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Is a see-through or decorated caseback a must?

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On a dressy watch then ok but not on a diver or military style
 
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Only care if the movement is micro-rotor or manual and only if it is unusual technically. In all other cases it is a gimmick for sophomore consumers who like to gaze at generic ETA clones with blue screws - would have been ok in itself if not for additional 2mm of case thickness.
Must feel good to talk down to people who have different opinions. Got a lesson from sporty?
 

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I've got to admit that a see-through caseback, or at very minimum a decorated caseback is a must for me. After all, this is a hobby based loosely on the love of mechanical movements. How important is it for you?
Decorating is a factor for me.
 

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I enjoy lookin at the movement in my Omega SMP 300 when I’m bored at work. It is the only watch I own with a glass back, I would have bought it with or without it, but I do like it.

Mark
 

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Omega has some excellent solid casebacks, like on the Speedmaster Professional or the new Railmaster. I think a well done solid caseback can have just as much appeal for me as a display caseback.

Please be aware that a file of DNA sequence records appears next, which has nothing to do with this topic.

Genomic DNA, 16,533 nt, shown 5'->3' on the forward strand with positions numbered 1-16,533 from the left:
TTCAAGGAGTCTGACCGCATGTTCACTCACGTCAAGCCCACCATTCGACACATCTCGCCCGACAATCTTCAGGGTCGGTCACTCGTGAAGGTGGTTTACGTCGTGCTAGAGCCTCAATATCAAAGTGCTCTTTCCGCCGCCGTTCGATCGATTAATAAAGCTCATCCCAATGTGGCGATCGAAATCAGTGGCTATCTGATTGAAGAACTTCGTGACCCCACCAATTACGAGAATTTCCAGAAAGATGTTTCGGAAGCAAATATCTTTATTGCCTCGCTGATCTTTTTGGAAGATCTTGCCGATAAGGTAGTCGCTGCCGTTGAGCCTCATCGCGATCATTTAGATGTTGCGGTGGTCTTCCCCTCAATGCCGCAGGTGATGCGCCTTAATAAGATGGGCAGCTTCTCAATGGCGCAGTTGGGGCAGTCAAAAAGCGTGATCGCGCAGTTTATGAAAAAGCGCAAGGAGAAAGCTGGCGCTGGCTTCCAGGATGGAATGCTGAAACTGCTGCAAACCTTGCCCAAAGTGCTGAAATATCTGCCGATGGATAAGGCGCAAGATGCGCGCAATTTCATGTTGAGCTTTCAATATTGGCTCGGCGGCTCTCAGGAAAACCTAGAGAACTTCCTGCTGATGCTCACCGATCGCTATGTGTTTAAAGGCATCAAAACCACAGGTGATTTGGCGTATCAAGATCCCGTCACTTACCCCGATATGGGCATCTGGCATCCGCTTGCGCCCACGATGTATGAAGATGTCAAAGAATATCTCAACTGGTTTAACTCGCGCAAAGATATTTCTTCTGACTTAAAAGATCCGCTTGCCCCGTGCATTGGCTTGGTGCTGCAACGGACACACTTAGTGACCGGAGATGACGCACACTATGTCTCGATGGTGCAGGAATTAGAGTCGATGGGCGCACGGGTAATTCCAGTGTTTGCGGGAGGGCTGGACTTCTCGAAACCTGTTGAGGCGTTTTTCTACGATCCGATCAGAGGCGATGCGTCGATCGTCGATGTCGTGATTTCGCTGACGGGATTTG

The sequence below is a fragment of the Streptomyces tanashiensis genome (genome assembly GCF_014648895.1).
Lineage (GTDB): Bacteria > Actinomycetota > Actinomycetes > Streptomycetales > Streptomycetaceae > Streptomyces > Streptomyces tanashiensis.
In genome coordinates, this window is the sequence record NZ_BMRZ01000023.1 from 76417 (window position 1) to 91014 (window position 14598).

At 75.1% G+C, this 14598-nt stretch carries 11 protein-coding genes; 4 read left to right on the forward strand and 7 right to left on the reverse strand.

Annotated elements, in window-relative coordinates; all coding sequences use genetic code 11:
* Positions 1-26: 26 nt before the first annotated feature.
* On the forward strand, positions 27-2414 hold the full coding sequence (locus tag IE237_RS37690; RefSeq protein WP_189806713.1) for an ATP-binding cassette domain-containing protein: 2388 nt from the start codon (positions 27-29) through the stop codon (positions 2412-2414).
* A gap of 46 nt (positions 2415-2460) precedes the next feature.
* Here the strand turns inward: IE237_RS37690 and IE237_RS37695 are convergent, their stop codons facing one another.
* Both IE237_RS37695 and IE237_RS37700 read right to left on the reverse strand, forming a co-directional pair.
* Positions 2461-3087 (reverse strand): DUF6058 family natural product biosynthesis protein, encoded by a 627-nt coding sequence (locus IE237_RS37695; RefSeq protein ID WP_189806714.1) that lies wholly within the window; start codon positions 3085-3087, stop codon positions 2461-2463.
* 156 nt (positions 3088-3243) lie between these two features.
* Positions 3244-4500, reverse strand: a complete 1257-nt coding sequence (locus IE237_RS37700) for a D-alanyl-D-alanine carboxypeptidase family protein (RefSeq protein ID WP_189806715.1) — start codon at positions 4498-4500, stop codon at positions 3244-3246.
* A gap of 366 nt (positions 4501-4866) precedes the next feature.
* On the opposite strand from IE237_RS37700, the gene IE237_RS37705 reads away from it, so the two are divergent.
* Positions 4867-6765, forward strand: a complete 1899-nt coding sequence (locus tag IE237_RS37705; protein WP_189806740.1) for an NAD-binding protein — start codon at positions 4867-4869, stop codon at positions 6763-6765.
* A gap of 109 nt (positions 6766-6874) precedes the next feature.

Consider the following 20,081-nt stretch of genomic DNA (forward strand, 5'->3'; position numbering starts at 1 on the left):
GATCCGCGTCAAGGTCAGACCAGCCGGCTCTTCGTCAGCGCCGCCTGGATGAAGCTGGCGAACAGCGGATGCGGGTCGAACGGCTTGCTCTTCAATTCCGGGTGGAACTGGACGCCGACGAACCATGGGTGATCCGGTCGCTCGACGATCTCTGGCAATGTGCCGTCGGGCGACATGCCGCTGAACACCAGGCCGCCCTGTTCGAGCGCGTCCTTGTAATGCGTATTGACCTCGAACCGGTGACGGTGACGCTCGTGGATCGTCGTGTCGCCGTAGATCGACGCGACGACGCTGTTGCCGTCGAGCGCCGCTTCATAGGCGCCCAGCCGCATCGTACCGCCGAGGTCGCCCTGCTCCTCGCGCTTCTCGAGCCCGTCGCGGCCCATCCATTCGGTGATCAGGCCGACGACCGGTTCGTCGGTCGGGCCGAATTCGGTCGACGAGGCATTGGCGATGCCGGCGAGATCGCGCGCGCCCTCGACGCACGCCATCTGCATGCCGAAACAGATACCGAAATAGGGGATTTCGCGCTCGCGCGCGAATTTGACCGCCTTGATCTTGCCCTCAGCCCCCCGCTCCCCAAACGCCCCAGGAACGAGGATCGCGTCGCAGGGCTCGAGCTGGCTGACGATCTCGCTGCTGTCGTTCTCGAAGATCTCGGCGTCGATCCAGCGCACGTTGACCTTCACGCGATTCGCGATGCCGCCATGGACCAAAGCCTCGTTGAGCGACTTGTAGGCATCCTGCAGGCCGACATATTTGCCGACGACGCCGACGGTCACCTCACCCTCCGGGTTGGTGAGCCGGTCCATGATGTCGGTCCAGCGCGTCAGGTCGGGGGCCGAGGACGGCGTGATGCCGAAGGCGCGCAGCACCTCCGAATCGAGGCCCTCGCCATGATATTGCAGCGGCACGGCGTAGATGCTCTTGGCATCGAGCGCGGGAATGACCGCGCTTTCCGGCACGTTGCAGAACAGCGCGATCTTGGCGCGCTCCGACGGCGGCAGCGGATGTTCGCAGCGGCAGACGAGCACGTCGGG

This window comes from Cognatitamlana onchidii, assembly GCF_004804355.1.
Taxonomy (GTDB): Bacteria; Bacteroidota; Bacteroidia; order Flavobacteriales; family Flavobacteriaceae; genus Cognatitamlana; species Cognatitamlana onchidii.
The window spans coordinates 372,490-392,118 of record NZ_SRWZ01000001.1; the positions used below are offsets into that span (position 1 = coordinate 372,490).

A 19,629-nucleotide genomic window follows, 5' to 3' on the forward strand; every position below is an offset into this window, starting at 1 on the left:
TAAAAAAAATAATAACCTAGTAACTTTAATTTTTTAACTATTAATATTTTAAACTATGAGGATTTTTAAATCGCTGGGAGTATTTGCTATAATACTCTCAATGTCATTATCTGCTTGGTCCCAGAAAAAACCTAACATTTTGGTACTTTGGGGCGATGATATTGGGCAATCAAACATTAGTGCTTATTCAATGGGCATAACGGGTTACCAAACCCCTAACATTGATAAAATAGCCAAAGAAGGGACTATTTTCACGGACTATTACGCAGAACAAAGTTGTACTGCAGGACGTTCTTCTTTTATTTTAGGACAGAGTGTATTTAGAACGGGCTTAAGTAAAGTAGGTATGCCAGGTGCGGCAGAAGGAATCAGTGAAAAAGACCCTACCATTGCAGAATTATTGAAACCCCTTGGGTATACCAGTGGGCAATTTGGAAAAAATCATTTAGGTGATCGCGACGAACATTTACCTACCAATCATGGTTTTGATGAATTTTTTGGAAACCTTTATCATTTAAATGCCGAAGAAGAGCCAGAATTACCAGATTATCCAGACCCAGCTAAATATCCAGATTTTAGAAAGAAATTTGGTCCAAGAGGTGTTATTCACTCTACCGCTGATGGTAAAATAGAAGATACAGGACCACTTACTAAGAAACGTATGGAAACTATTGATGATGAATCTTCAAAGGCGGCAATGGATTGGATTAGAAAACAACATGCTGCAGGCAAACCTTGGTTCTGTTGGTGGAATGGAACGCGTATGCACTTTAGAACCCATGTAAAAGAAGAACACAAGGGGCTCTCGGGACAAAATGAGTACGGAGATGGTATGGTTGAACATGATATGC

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Don't care for it. Would actually prefer without as it tends to make the watch thinner.

For automatics, probably would vote no on clear case back all together (except for micro rotors) since the rotor blocks nearly half the movement at any given time anyway. There's also less to see if it's a chronograph with a vertical clutch.
 

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Only care if the movement is micro-rotor or manual and only if it is unusual technically. In all other cases it is a gimmick for sophomore consumers who like to gaze at generic ETA clones with blue screws - would have been ok in itself if not for additional 2mm of case thickness.
So an automatic Gronefeld with a display caseback is a gimmick for sophomore consumers? Interesting.



If I’m paying this much for a watch, which I fully intend to someday, you better believe I want to see all of the goodness on the movement. If I’m buying a Rolex, I know what I’m getting and I don’t expect a display caseback. For anything else above about $5k, I want to see the movement.

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I generally like it. But I liken it to popping the hood on my cars. Periodically, it's nice to check in and make sure there's nothing obviously wrong (like debris or wobbly rotor) and working smoothly.

And if damn quartz watches aren't going to list the battery size on the caseback, let me see it myself.

I am not too worried about thickness as there's usually not an option anyways.
 

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So an automatic Gronefeld with a display caseback is a gimmick for sophomore consumers? Interesting.



If I’m paying this much for a watch, which I fully intend to someday, you better believe I want to see all of the goodness on the movement. If I’m buying a Rolex, I know what I’m getting and I don’t expect a display caseback. For anything else above about $5k, I want to see the movement.

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@usmc_k9_vet,

Your photo, above, has had me off looking at the 1Hz Dead Seconds piece from Gronefeld. This reference and the rest of the catalogue is amazing(!). There is no end to this ..lol..